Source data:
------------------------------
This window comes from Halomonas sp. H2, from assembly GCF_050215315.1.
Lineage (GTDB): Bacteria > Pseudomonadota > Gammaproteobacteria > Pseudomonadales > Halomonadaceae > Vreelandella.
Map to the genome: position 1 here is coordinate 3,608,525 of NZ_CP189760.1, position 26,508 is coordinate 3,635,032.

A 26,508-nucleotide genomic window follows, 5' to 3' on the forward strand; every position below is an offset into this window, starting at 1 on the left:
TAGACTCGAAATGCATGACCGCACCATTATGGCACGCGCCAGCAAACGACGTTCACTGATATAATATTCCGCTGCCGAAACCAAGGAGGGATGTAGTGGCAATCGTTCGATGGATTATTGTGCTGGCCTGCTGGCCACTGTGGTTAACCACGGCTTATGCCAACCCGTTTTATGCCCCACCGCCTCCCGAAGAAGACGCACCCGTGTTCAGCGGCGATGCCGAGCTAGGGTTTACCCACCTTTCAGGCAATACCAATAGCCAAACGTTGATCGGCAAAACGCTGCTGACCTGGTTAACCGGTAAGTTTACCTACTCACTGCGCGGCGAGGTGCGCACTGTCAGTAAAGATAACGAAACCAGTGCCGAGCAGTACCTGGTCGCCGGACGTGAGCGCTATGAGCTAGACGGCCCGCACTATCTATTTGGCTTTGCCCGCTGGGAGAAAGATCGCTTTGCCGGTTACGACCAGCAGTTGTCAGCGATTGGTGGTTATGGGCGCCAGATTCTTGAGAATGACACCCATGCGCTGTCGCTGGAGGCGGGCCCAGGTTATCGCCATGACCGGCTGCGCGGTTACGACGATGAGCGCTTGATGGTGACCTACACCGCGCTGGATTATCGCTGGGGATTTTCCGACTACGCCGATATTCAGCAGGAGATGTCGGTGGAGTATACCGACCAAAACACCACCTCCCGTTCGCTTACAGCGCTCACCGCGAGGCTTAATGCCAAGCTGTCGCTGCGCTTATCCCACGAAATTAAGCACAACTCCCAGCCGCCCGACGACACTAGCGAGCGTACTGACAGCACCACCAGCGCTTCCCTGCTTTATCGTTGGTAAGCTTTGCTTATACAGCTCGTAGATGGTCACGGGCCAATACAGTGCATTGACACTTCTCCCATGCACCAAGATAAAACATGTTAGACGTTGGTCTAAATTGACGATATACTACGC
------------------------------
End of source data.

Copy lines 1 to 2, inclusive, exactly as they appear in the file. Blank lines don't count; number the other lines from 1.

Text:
This window comes from Halomonas sp. H2, from assembly GCF_050215315.1.
Lineage (GTDB): Bacteria > Pseudomonadota > Gammaproteobacteria > Pseudomonadales > Halomonadaceae > Vreelandella.